A Successful Adaptation to Failure: the Portuguese on the island of Socotra during the sixteenth century

A Successful Adaptation to Failure: the Portuguese on the island of Socotra during the sixteenth century
Portuguese Armada at Socotra – 1541 from D. João de Castro’s “Tábuas dos Roteiros da Índia”. Available at: Wikimedia https://commons.wikimedia.org/wiki/File:Portuguese_Naus,_Galleon,_Square_rigged_caravel,_galleys.jpg

Socotra (pt. Socotorá, ar. Suquṭrā) is the largest of the 258 islands dispersed throughout the Arab Middle East. It is located at the easternmost point of the Horn of Africa, at the southern entrance to the Red Sea. With its arid climate, hilly terrain, limited natural resources and, as a result, a scarce population, Socotra has little to offer in terms of goods and trade. Its location, in turn, proved strategic for being in an area that constituted for centuries the centre of international trade among the great empires of the East and between them and the West. 

Since at least the sixth century of the Christian era, it has been home to a population of Nestorian Christians. However, relations with the Nestorian Church of Persia and Mesopotamia showed signs of decay in the thirteenth century, and bishops stopped visiting the island. In 1480, the island fell under the control of the Qishn Sultanate, which was located in the east of present-day Yemen (the country to which the island belongs today). There, subjects of the Muslim sultanate built a military outpost and began to collect taxes from the natives – mostly shepherds who lived up in the mountains – but did not expel or force them to convert.

The economic potential of the island is limited by scarce rainfall patterns and unfavourable geography for agriculture. The few products that were exported from the island were aloe, dragon blood (dracaena cinnabari), shell and ambergris. Despite the lack of resources that could generate economic interest, the Portuguese invaded the island in 1507, defeated the Fatarki – as the Muslims of the Qishn sultanate were known – and built a fortress under the ruins of the old military outpost. Two hundred Portuguese men moved to the island, one hundred living inside the fortress and one hundred in the village built nearby, which is a considerably high number compared to other Portuguese settlements in Asia. Despite the infrastructure built and the number of people relocated, the fortress was dismantled, and the settlement was abandoned in 1511, less than five years after its construction. The plan of King Manuel and Governor Afonso de Albuquerque to use the island as a base for privateering in an attempt to block the pepper trade through the Red Sea proved to be flawed. As the Portuguese learned in time, the area to be patrolled from Socotra, situated quite far south from the Strait of Aden, was much larger than the Portuguese armadas were capable of covering.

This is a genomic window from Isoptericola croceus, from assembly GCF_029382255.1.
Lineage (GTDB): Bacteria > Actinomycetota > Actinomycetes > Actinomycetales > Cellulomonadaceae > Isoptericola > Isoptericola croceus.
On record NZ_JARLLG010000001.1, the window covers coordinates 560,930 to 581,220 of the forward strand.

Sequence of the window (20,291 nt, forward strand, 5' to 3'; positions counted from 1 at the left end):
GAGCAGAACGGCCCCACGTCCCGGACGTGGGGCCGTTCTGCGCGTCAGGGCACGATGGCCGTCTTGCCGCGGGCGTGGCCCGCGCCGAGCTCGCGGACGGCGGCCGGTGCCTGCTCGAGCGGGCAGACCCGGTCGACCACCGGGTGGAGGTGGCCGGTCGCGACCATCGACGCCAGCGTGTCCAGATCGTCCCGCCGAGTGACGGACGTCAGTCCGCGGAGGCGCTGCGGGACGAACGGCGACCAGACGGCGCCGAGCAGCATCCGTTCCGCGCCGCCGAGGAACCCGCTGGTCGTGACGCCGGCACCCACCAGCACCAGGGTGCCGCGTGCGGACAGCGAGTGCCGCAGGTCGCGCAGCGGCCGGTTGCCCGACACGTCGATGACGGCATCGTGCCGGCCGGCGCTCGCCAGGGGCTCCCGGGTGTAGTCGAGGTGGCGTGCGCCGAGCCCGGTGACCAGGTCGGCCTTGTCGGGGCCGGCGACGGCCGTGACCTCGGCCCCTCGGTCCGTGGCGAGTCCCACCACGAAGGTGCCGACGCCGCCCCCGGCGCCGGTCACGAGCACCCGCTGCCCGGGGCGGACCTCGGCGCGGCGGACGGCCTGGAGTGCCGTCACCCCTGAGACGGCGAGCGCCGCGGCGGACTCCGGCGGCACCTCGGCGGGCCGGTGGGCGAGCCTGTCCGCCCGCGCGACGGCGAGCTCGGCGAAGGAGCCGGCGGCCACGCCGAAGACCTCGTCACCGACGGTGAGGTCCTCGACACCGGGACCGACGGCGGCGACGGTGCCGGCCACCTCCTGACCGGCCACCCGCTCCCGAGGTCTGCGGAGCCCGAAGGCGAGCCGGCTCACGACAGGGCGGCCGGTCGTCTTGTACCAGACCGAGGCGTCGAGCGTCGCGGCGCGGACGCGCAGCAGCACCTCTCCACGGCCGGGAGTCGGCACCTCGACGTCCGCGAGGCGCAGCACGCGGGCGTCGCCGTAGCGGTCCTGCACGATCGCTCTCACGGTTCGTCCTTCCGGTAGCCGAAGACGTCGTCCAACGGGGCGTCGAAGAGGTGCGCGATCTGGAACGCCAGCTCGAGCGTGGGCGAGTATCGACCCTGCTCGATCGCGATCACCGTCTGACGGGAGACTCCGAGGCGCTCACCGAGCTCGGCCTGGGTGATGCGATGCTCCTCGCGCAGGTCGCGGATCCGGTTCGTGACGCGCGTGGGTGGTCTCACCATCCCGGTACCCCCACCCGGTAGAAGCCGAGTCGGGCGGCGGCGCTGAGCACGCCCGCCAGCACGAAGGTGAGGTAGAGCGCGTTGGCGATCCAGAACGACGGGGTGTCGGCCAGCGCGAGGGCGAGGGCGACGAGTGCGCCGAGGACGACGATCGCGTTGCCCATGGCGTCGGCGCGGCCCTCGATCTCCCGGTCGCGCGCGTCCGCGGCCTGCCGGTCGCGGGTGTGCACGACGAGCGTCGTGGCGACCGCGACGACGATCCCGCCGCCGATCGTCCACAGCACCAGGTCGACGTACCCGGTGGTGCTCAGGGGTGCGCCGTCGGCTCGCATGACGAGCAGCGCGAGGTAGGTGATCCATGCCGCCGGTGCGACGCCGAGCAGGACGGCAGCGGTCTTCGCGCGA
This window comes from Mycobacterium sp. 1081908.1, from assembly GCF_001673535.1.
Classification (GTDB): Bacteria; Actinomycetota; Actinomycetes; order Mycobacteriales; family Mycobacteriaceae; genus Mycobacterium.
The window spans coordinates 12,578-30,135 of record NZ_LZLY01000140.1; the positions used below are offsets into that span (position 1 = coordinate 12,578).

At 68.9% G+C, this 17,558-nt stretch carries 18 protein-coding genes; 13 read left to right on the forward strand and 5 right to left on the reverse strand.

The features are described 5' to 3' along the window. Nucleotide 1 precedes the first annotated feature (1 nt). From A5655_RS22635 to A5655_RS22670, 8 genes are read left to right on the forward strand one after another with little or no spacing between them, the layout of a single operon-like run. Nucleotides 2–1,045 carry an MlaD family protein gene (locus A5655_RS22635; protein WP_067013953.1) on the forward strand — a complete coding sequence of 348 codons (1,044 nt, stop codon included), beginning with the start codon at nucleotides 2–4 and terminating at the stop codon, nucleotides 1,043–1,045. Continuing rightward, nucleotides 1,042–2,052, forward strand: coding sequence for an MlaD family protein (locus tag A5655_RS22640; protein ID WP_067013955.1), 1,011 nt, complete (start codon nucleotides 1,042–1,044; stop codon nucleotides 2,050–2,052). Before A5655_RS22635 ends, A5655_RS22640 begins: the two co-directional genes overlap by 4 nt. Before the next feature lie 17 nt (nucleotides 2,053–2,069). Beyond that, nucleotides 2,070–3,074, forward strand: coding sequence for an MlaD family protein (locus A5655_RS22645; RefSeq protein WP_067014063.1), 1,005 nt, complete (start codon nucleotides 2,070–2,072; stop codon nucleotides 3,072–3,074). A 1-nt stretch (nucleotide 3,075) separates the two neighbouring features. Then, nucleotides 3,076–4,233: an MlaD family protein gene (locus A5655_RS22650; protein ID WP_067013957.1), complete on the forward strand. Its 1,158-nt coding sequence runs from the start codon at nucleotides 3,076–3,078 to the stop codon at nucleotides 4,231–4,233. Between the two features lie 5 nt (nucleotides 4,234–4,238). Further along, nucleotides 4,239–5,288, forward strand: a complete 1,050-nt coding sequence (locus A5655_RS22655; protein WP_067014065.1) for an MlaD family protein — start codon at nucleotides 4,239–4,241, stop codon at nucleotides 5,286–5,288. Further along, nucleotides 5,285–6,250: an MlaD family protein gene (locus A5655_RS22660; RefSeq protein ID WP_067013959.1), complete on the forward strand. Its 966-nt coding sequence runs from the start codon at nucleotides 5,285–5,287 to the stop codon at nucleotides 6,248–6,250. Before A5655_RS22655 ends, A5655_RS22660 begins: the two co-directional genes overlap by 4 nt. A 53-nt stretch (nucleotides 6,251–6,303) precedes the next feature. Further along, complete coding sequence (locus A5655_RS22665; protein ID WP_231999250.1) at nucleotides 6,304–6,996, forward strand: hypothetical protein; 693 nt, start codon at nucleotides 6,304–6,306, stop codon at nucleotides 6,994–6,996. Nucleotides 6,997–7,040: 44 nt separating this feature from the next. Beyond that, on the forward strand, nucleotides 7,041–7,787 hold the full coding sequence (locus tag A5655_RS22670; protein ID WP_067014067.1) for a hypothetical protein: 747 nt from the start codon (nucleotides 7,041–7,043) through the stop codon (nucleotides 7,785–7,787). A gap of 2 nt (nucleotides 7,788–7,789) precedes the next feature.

Dragon trees at the edge of the gorge in Socotra. Available at: Wikimedia https://upload.wikimedia.org/wikipedia/commons/a/a2/Dragon%27s_Blood_Trees%2C_Socotra_Island_%2812455632274%29_%28cropped%29.jpg

The fortress was abandoned due to the failure of the Red Sea blockade and the enormous difficulty of sustaining the population that had been moved there. The Portuguese settlers had been struck down by hunger and disease. No help could be sought from the Christian inhabitants of the island, who rebelled against the Portuguese occupation. Nevertheless, Socotra remained an important site for the Estado da Índia for years after the settlement was abandoned. There, Portuguese ships took shelter and stock up on water and supplies on their voyage to India whenever they could not catch the favourable monsoons in time. In addition, the Fatarki, who soon reoccupied the island, became allies of the Portuguese in their resistance against Ottoman expansion after the fall of the Mamluk empire in 1517. The alliance with a Muslim sultanate did not go unnoticed by fervent Catholics who still had the model of Holy War in mind. However, authorities in the Estado da Índia insisted on the importance of maintaining this alliance for the security of all the Portuguese in India.